US voters went to the polls on November 8 and elected Donald Trump as the next President. With the lack of clarity surrounding policy details, markets must wrestle with the uncertainty of what a Trump administration will look like. Nevertheless, investors should resist the temptation to overreact to the election. Political developments will be just one factor that drives markets in the coming months and years.
We suspect downside risks are higher under a Trump presidency, but it’s also important to note aspects of Trump’s policies that would be welcomed by markets. Furthermore, checks and balances in the US political system should prevent extreme policies. Specifically, congressional Republicans are not likely to give Trump a blank check. Trump’s candidacy has exposed divisions within the Republican Party. Victory will probably help to smooth over some of the tensions, but Trump is likely to face opposition from his own party on some parts of his agenda.
We wouldn’t be surprised to see volatility remain elevated over the coming months as the market tries to discount potential policy changes. Trump’s appointments to key cabinet posts will be an initial signal of the direction of his administration. Although most market commentators have tended to focus on the risks of a Trump administration, there are aspects of his agenda that could be viewed favourably by markets. He has expressed support for tax cuts, tax reform, a reduction in regulation and increased infrastructure spending. Should the economy falter, he will also be in position to push fiscal stimulus through Congress, which would have been a challenge for Clinton with a Republican House. However, Trump’s tax plans as presented would dramatically reduce government revenues and increase deficits. This could put upward pressure on inflation and interest rates. Trade policy will be a key area to watch in the coming months, and emerging market economies have the most to lose from aggressive trade measures.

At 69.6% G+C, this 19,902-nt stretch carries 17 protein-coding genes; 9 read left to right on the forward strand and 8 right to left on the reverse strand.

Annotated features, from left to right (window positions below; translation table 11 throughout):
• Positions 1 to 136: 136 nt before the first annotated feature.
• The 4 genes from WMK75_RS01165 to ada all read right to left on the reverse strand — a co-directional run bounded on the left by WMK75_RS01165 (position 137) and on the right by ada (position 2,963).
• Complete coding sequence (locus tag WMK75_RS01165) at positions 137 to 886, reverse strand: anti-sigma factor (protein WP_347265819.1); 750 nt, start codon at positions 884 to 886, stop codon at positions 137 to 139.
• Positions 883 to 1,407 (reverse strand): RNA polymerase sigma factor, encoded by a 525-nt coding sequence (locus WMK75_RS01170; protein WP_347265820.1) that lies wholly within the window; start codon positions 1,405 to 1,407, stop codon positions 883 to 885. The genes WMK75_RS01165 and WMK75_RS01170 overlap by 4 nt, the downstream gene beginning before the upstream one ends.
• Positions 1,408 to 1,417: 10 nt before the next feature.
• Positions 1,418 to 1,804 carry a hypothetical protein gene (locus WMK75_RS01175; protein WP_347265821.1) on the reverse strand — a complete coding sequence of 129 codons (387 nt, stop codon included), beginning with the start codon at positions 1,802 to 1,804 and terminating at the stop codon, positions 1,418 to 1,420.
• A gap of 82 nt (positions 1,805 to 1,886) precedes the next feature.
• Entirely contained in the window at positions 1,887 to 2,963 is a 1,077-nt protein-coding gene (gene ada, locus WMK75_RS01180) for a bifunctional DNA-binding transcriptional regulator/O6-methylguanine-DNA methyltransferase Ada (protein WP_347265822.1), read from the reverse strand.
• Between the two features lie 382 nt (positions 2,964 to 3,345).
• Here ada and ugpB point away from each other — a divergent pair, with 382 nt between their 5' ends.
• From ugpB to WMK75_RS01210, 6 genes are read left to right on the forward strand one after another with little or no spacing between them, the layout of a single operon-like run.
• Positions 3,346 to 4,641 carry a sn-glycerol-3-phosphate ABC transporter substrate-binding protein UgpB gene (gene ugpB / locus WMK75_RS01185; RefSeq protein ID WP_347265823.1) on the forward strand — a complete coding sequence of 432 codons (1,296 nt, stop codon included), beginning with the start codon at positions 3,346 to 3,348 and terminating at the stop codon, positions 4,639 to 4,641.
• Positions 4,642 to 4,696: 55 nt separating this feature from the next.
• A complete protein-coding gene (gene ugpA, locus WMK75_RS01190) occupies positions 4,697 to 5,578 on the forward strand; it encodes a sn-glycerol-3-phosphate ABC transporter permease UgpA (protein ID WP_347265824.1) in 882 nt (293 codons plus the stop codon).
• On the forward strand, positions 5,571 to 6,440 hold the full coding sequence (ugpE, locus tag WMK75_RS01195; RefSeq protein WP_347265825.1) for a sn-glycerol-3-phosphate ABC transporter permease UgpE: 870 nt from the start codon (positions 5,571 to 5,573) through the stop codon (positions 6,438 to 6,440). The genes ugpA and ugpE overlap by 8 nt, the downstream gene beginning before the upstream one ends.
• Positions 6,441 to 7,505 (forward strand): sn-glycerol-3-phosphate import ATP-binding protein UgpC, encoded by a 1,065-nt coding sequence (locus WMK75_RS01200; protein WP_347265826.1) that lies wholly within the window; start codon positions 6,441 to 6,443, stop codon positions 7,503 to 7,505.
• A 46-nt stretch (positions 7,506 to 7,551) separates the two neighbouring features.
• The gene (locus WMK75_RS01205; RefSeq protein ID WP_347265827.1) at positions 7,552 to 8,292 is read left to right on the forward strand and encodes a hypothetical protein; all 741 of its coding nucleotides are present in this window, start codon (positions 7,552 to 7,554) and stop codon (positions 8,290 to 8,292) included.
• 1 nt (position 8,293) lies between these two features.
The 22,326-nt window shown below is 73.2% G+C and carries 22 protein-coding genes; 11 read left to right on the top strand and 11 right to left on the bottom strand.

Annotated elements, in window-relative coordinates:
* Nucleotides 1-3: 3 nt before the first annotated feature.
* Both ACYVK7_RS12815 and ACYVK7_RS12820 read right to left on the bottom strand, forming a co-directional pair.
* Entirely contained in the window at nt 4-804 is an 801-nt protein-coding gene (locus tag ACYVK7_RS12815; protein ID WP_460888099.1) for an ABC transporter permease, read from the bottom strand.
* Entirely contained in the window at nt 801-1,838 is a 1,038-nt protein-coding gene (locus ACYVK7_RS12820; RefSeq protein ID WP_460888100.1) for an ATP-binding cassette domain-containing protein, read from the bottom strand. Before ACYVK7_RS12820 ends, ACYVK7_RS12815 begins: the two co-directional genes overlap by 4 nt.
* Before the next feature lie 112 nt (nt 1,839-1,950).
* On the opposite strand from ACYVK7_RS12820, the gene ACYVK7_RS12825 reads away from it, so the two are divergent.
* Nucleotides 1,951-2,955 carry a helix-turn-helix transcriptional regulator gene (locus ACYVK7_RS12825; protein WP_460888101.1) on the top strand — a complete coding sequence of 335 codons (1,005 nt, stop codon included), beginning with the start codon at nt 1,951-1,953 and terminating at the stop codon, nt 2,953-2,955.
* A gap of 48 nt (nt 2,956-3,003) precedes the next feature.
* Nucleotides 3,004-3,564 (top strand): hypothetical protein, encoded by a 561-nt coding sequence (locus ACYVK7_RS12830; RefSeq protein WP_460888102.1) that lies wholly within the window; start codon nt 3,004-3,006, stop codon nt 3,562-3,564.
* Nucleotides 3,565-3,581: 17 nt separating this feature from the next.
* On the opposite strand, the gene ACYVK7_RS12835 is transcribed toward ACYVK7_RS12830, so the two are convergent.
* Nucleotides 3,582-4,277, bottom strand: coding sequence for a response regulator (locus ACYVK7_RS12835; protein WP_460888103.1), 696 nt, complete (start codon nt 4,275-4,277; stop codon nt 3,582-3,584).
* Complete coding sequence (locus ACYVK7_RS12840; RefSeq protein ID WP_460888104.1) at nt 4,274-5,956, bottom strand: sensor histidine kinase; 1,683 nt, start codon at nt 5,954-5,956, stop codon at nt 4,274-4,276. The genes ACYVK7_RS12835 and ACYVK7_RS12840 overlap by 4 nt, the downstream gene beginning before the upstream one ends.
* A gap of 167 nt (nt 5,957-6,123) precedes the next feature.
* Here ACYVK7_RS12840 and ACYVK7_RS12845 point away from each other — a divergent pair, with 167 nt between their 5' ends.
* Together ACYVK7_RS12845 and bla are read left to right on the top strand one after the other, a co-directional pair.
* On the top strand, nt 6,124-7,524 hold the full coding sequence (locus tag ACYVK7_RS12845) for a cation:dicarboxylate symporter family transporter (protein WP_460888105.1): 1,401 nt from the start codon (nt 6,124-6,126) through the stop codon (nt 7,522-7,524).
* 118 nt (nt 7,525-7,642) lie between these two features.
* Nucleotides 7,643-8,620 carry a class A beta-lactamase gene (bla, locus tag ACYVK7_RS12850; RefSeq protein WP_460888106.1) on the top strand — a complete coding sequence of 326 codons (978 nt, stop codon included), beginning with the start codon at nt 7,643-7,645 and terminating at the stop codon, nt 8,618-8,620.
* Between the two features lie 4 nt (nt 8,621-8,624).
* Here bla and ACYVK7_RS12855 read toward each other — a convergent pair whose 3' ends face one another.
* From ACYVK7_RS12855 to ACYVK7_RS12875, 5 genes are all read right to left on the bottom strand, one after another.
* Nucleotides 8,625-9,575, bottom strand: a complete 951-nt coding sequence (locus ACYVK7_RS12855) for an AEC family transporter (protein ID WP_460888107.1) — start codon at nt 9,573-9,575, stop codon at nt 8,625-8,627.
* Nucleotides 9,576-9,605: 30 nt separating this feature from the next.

The election aside, markets have been agitated for some time now, and many analysts have suggested that a pull-back for equities is overdue given the current valuations in a slow-growth environment. The next administration will have to face a challenging economic landscape: tepid growth, deficits, financial markets held aloft by ultra-loose monetary policy, and the process of initiating interest rate normalisation.
Trump’s policies have been difficult to distill, but most interpretations have a few short and long-term implications: